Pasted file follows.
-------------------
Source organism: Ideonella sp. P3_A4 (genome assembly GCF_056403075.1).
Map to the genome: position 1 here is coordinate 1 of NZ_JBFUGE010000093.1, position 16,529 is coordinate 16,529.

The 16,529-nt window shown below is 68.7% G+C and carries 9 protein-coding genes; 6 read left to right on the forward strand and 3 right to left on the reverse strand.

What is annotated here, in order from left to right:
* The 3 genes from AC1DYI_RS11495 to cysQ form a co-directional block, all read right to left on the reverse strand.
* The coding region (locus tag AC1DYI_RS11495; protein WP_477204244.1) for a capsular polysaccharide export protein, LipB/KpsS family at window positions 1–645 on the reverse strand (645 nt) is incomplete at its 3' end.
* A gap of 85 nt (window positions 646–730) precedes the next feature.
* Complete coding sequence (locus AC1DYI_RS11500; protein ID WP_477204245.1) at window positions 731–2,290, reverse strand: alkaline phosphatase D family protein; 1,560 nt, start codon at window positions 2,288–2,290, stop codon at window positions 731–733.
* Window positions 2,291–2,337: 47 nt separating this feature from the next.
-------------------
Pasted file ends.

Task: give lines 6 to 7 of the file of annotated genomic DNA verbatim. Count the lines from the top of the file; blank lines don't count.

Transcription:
* The coding region (locus tag AC1DYI_RS11495; protein WP_477204244.1) for a capsular polysaccharide export protein, LipB/KpsS family at window positions 1–645 on the reverse strand (645 nt) is incomplete at its 3' end.
* A gap of 85 nt (window positions 646–730) precedes the next feature.